Closely related to his racial views were his views on the place of women in society. “To Oates and other Southerners, these relations of domination and subordination–so intricately blended in the public and private spheres of life throughout the South–reproduced the ‘natural’ order of things, which were dictated not only by the forces of nature but by God himself [sic]. Inequality, in other words, was a natural thing. As for blacks, Oates firmly opposed the ‘enforced equality of an inferior race.’ His attitude toward women, whether white or black, relatives or paramours, differed little from his views on African Americans. How Oates understood the role of women and blacks–who occupied key subordinate places in the patriarchal hierarchy–depended fully on how he grasped his own masculine role, his many independence, and the virile authority he wielded over dependents and inferiors. It was crucial to men like Oates to keep blacks, women, and disenfranchised whites in their place, or else he might have to face the possibility of the existing structure of authority being unraveled or toppled from below.” [pp, 24-25]
Notwithstanding his racial and proslavery views, Oates, in February of 1863, went to Richmond to lobby for the enlistment of blacks into the confederate army. Toward the end of the war, while recovering from a wound in late 1864, he entered into an intimate relationship with a slave that resulted in the birth of a child. “Finally at home, he recuperated in his small house and took comfort from the ministrations of a black nurse, Sarah (Sallie) Vandalia, a thirty-one-year-old slave who was his domestic servant. As he regained his strength and got back on his feet, he took advantage of Sallie’s proximity and tenderness toward him and became intimately involved with her. Virtually nothing is known about her or about the details of her relationship with Oates, other than the fact that he later acknowledged having a sexual liaison with her. In his youth, he had expressed his own attraction to women of color, and it seems likely that Sallie Vandalia was not the first black woman he had ever taken to his bed. Perhaps Vandalia consented. But, just as likely, she was the victim of Oates’s coercion.” [p. 167] Oates acknowledged the child as his son, Claude, and supported him, even paying for his education, according to family sources. Claude apparently graduated from the University of Alabama and may have attended its law school. Oates, however, was not finished taking advantage of younger women. “In the spring of 1867, and perhaps earlier than that, he became sexually involved with a young fourteen-year-old white girl, Lucy Hickman. She was probably the cousin of Robert H. Hickman, a farmer who had married Oates’s younger sister, Melissa, in 1858. Lucy (called Lou by family and friends) lived with her mother and younger brother in Abbeville. Although Oates and Lucy Hickman were not related by blood, they were distantly related by marriage; dallying with the sister of one’s brother-in-law was not incestuous, but it was–at the very least–exploitative and predatory. The girl was less than half his age. By nineteenth-century conventions, she was a member of the family (although not a relative per se), which was how Oates came to know her in an intimate setting. Even in an age in which first cousins married one another (such as twenty-seven-year-old Edgar Allan Poe and his first cousin, thirteen-year-old Virginia Clemm), an illicit sexual relationship between a man twenty years older than his teenage partner was not considered appropriate. One can only imagine what Melissa and Robert Hickman–not to mention the entire community of Abbeville–thought when they learned that spring that Lou was pregnant with Oates’s baby. On December 13, 1867, at the age of fifteen, she gave birth to a son named Joshua Cornillus Oates. William Oates now had two illegitimate sons to support.” [pp. 183-184] According to the family, Oates did support both sons, and Joshua eventually became a physician. On March 7, 1882, Oates married Sarah Toney, who was called “T.” “He was forty-eight years old; she was nineteen. He had won his child bride.” [p. 210] The union would result in another son for Oates, one who was somewhat of a disappointment in that Oates wanted him to be a West Point graduate, and the lad eventually dropped out of the Academy.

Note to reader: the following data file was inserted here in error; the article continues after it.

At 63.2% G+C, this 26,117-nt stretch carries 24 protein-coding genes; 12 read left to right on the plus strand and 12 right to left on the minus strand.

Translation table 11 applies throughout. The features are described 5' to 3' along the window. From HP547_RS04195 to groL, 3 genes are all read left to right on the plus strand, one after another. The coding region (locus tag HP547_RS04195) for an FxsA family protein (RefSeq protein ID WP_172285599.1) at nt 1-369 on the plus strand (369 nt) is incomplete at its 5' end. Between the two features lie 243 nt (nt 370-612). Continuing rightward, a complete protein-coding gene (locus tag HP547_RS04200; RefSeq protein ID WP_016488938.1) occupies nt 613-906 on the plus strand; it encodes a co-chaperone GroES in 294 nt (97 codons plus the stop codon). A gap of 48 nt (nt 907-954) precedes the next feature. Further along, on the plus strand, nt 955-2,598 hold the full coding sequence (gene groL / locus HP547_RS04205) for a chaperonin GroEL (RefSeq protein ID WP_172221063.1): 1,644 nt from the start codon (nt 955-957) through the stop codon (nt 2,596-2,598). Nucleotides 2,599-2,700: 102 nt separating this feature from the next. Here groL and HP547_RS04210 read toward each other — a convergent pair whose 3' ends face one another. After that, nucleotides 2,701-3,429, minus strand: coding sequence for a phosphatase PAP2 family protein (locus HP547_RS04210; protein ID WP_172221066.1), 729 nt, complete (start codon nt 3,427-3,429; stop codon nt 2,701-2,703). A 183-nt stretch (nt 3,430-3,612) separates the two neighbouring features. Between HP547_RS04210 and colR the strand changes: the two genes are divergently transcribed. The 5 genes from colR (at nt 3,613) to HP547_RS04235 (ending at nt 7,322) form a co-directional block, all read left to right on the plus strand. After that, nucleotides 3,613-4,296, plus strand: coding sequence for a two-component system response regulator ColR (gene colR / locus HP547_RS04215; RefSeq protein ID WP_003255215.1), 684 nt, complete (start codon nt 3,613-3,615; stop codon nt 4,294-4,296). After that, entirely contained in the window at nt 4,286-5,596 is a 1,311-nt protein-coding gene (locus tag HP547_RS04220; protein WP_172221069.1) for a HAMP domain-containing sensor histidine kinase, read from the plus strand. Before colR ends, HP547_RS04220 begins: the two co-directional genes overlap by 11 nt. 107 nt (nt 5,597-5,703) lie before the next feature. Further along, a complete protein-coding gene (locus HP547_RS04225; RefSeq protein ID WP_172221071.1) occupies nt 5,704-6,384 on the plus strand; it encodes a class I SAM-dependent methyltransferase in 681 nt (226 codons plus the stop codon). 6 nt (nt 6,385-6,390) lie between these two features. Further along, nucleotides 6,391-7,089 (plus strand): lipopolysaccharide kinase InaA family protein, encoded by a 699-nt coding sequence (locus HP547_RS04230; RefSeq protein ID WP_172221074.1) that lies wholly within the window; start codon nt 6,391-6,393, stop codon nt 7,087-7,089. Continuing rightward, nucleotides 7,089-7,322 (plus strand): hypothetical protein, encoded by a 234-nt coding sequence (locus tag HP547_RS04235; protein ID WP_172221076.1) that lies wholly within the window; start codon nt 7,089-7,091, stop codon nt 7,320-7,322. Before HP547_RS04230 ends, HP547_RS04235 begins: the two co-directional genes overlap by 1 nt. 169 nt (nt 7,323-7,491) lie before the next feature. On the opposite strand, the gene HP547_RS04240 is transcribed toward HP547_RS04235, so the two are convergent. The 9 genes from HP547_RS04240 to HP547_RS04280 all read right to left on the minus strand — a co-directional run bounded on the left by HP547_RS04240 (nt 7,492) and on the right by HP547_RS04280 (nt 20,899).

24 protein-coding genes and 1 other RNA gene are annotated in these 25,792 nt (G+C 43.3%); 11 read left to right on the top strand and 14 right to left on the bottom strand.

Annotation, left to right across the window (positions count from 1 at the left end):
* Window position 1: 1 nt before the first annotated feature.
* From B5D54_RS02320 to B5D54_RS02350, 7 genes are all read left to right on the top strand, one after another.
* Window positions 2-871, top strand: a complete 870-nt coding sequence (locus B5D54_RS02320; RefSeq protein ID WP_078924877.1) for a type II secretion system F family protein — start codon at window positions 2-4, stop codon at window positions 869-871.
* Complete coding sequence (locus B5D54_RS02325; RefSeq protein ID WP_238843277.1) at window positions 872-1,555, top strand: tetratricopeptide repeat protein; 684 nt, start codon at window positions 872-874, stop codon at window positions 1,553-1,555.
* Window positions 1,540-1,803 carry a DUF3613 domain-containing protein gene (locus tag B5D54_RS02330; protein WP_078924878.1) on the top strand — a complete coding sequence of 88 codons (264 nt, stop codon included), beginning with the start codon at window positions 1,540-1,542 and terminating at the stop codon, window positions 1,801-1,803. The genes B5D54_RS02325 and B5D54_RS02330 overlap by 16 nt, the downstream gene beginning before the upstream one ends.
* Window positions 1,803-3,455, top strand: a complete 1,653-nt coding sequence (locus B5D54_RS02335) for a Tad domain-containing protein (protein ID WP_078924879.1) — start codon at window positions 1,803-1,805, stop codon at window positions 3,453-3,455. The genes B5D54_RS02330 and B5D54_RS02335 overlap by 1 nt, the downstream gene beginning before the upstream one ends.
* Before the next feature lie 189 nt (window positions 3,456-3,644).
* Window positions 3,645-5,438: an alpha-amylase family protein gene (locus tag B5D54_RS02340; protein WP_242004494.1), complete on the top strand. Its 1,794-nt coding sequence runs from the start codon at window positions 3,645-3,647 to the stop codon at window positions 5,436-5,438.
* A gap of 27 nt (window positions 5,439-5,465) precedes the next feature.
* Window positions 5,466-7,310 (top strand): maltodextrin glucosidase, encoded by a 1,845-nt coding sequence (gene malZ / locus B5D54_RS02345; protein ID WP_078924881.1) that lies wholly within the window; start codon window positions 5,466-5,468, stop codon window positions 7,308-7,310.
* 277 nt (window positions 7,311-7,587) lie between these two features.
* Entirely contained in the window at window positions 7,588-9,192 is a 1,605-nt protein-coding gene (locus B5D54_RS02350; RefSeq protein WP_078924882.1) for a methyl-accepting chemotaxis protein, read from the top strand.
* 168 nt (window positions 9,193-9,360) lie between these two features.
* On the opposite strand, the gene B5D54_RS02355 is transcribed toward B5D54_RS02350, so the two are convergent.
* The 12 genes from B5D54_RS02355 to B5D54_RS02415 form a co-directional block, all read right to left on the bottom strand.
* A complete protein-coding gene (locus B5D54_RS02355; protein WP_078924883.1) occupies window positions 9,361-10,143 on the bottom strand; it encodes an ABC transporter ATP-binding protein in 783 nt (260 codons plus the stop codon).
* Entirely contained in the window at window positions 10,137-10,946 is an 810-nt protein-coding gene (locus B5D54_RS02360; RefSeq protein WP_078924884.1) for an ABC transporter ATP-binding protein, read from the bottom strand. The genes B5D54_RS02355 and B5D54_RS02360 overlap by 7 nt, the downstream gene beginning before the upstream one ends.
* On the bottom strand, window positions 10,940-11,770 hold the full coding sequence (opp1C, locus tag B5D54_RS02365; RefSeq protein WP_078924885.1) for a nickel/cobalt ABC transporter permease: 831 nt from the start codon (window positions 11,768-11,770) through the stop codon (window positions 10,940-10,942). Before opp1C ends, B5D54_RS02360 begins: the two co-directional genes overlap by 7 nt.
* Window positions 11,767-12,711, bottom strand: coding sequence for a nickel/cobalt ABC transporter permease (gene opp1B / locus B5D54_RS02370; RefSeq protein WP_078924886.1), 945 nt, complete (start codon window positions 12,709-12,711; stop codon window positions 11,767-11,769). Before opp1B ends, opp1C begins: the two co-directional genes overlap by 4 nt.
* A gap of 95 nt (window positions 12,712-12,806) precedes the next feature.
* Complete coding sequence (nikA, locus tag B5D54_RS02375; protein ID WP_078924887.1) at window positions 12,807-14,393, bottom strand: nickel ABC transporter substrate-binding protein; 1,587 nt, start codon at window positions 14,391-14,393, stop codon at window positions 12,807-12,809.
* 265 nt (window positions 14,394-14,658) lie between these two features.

Oates was a remarkably complex man. He became a governor of Alabama and a congressman, and was a US Army officer in the Spanish-American War. An inveterate racist, he appears to have genuinely respected the black leader Booker T. Washington and eventually fought for political rights for African-Americans. But he could never escape the memories of the Civil War, and especially the wounding of his younger brother, John, at Gettysburg, and John’s eventual death.
LaFantasie gives us a wonderful picture of a man who was so much the quintessential white Alabaman of the 19th Century. By understanding Oates, we can gain some understanding of typical white Alabamans of this time. I can highly recommend this excellent book.